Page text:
Melanie Levesque, New Hampshire Senate
New Hampshire has a long history as a “purple” state (Hillary Clinton won the state by less than 3,000 votes), but that hasn’t stopped the current Republican majority from trying to make the NH Senate ground zero for a Trumpist resurgence. They blocked efforts to increase the state’s minimum wage and create a statewide paid family leave program. And they readily choose narrow special interests over the state's economic and environmental health, refusing to invest in renewable energy jobs. Take Sen. Kevin Avard, who has opposed paid family and medical leave and voted vote against prohibiting gender discrimination. Here’s the antidote and the inspiration: Melanie Levesque, a small business owner, women’s rights advocate and former State Representative who would be the first African American elected to the State Senate. Melanie is as tough as they come - when she was 18, her mother passed, and she took over custody of her siblings and raised them on her own.
Domingo DeGrazia, Arizona House
The Arizona legislature has made it harder for working people from modest backgrounds to get ahead. They are working to roll back paid sick leave, even though it was recently approved by a majority of Arizona voters. Luckily, there is a significant opportunity to change all this and generate upballot momentum in crucial gubernatorial and federal races. The guy to do it? Domingo DeGrazia. He is an attorney with over a decade of experience in juvenile court who has witnessed first hand the challenges facing the foster care system and believes he can be the one to fix them. Great candidate, great district: In 2016, Clinton won the district with with 52.9% of the vote and in 2014, David Garcia, the top performing statewide Democrat since 2010 (and this year’s gubernatorial candidate) got 52% of the vote.
Run for Something Candidates
Lauren Friedman, Ohio State Senate
Lauren is a US Naval Academy graduate who served two deployments as part of Operations Iraqi and Enduring Freedom. When she completed her military service, she returned to Stark County, Ohio. She earned a Master's degree in Rehabilitation Counseling and worked for eleven years in social services, advocating for marginalized people in her community. Following the 2016 election, she helped found a local activism group. She is running for office now as a continuation of her work both in activism and public service; she wants to amplify the voices of people who are often ignored.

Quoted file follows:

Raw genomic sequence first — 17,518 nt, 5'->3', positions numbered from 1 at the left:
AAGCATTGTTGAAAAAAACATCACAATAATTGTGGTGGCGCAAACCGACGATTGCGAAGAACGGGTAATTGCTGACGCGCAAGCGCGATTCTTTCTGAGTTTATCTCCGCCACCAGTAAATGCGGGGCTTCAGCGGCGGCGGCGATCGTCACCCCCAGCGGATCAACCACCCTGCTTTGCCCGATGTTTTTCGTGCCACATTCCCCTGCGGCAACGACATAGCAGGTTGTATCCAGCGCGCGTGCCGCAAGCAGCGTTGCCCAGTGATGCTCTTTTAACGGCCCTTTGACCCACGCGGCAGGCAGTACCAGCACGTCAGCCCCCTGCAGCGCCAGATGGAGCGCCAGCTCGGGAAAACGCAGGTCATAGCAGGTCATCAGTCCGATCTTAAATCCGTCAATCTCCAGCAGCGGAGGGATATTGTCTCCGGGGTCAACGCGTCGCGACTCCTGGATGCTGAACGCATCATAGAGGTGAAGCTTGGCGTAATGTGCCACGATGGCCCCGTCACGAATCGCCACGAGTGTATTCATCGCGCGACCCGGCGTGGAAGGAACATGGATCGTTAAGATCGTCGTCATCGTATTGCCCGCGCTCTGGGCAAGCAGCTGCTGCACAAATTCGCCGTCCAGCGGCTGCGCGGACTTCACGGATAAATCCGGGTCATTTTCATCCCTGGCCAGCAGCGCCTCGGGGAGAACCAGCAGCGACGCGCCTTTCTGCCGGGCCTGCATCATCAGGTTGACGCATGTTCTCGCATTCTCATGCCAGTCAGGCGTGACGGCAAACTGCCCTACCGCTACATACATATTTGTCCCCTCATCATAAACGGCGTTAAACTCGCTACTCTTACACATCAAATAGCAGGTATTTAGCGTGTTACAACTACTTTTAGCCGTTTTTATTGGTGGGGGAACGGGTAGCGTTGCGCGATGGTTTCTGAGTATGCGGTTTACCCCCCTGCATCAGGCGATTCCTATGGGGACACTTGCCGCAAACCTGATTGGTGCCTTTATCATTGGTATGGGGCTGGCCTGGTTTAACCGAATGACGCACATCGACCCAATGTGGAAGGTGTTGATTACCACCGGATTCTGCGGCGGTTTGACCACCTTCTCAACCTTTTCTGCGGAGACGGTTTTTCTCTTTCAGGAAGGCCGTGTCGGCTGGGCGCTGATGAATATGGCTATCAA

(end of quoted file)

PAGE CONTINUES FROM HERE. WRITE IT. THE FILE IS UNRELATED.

Sydney Batch, North Carolina House of Representatives
Sydney Batch is a mother, wife, lawyer, social worker, and child welfare advocate who was raised in North Carolina. She is a triple Tar Heel, graduating with her undergraduate, MSW, and her JD from UNC-Chapel Hill. Sydney and her husband opened their own law practice upon graduation. She is a mother to two wonderful sons that keep her life very interesting. Sydney decided to run because she wants to make a difference for those people who feel stressed, and to work with them through our common shared values to make a better North Carolina.
Jennifer O’Mara, Pennsylvania State House
An educator, advocate, and non-profit administrator at the University of Pennsylvania, Jennifer O'Mara is running for the Pennsylvania state House because she believes that government can be a force for good and has the power to make a positive change in peoples' lives. Unlike the career politicians, Jennifer knows what it's like to rely on government for the things many of us take for granted. When she lost her father to gun-suicide at the age of 13, her family would not have survived without public schools, programs like CHIP, or the benefits that accompanied her mom's union job as a school bus driver. As state Representative, Jennifer will fight for working class people, women, young people, and people of color because it's time that everyone has a seat at the table.